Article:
In his UFC career, “Kamikaze” went 3-1 in the bantamweight division with wins over Will Campuzano, Vaughan Lee and Takeya Mizugaki. His only loss in the division was a close split-decision to Michael McDonald. Cariaso then dropped down to 125 lbs to compete in the newly created flyweight division where he debuted with a win over Josh Ferguson before suffering the first back-to-back losses of his career to John Moraga and Jussier Formiga. He bounced back nicely after those losses with a three-fight win streak over Iliarde Santos, Danny Martinez and Louis Smolka, earning a title shot against UFC flyweight champion Demetrious Johnson.
At the time of his retirement, he was ranked #14 in the UFC official rankings.
Cariaso now lives in Arizona, and although he will not be throwing down under the bright lights of the UFC, that doesn’t mean he will be taking in the scenic Sonoran Desert sunsets on his back porch. Cariaso is the owner of Tucson’s Rise Combat Sports, as well as San Francisco’s Fight and Fitness. He said he will now use his time to focus on his business ventures, his fighters and his family.
“I own two gyms, and I have so many talented fighters on their way up that I feel it is selfish for me to continue,” Cariaso said. “The fighters I have are headed to greatness, and I want to be there for them 100 percent.”
“I have two amazing kids that I want to be there for. I don’t want to miss soccer games and school performances anymore. I want to take my boys to the BMX track, I want to go camping, and I want to start living more for my family.”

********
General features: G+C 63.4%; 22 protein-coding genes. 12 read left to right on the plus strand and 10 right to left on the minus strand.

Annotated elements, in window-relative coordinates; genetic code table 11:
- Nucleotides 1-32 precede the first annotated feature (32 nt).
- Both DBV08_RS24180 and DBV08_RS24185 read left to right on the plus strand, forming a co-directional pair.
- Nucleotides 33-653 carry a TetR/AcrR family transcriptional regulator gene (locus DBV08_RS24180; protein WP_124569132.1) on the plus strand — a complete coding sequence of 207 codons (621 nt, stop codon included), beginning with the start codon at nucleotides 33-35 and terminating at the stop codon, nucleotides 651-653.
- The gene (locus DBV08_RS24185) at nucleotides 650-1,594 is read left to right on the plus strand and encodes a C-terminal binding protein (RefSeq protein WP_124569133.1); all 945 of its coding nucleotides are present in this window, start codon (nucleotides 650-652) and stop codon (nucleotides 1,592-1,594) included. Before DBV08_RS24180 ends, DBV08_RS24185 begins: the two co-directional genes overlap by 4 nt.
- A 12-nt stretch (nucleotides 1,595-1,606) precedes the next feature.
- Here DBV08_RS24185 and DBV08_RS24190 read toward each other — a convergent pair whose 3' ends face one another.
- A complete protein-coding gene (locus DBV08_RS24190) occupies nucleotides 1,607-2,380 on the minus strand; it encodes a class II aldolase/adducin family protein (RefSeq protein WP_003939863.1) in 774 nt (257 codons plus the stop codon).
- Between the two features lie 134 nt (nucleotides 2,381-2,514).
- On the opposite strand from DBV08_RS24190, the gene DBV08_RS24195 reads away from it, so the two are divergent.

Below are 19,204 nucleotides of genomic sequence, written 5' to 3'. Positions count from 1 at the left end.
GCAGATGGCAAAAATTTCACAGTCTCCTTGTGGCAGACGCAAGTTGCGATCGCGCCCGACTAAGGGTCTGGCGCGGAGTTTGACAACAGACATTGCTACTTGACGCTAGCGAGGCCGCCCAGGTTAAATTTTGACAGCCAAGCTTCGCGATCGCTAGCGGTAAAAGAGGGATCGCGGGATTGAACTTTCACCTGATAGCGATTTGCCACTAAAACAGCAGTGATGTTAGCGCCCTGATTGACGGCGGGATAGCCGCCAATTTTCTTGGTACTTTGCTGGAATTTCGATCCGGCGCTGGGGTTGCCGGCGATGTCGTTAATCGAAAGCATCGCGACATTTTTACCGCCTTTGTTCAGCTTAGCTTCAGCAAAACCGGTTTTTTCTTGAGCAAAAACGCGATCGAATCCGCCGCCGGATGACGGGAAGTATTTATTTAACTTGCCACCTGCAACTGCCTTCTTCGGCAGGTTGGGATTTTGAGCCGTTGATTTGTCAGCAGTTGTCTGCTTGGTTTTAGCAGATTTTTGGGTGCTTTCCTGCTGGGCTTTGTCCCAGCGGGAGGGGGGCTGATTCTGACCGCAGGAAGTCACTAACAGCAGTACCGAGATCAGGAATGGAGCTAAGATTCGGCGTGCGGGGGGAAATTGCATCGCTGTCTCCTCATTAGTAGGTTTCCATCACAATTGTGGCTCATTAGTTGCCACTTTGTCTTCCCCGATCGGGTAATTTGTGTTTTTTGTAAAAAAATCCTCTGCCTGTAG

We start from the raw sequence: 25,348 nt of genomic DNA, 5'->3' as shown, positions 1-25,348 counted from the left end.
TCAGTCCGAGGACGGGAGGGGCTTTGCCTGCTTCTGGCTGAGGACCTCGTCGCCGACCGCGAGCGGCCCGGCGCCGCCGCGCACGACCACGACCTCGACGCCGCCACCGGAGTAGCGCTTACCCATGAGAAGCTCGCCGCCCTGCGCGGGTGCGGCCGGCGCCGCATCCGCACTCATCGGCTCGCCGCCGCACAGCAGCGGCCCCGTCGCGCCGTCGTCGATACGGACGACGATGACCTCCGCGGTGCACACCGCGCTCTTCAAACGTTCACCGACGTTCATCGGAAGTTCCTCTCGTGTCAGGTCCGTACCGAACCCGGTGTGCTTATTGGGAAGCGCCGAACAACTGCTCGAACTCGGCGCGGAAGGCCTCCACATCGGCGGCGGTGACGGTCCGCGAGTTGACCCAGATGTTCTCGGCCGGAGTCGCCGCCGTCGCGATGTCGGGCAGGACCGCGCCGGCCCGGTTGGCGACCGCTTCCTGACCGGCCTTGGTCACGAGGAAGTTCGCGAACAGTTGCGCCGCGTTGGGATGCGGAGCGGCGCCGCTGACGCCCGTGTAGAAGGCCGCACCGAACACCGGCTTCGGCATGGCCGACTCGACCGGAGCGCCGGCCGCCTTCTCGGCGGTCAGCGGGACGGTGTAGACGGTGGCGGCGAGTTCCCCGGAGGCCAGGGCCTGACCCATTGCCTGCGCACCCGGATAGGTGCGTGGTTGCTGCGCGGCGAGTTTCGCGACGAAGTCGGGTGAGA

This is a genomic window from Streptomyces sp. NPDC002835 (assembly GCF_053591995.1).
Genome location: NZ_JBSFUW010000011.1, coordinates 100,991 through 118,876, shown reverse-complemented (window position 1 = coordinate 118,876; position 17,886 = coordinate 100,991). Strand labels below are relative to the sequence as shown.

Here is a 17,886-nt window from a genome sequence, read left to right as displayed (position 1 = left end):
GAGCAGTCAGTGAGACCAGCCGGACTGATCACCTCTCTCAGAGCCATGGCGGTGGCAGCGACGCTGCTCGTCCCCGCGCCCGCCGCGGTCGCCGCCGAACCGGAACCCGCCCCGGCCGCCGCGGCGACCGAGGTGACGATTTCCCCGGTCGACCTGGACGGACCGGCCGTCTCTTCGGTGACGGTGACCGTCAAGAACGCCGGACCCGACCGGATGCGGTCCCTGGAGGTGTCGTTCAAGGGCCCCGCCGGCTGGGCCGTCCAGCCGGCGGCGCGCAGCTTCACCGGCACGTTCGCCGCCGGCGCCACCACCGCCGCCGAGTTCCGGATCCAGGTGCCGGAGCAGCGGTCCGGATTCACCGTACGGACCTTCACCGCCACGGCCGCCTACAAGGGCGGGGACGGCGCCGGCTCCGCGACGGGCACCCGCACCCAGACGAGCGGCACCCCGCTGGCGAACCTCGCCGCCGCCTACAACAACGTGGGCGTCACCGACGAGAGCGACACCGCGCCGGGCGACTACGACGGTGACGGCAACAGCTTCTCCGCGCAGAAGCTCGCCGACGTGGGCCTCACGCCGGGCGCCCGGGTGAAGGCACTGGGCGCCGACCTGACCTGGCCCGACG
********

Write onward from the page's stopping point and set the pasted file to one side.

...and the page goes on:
“I’m excited for this next chapter in my life. I’m young still, and I’m healthy still, and I feel that this is the right time to retire. I have so much more to offer the world as a trainer, entrepreneur and father.”
We here at MMALatestNews.com would like to thank Chris for the memories and wish he well in all of his future endeavors.
Sensor Equipped Tracking Gloves to be Used at UFC 219
From implementing the likes of USADA, the UFC Performance Instiute and the introduction of the instant replay. The UFC has always prioritized being at the top of the sport science game.
Now, at UFC 219 on December 30th, the Nevada State Athletic Commission has approved a test run for sensor equipped tracking gloves to be worn by a selection of fighters on the card.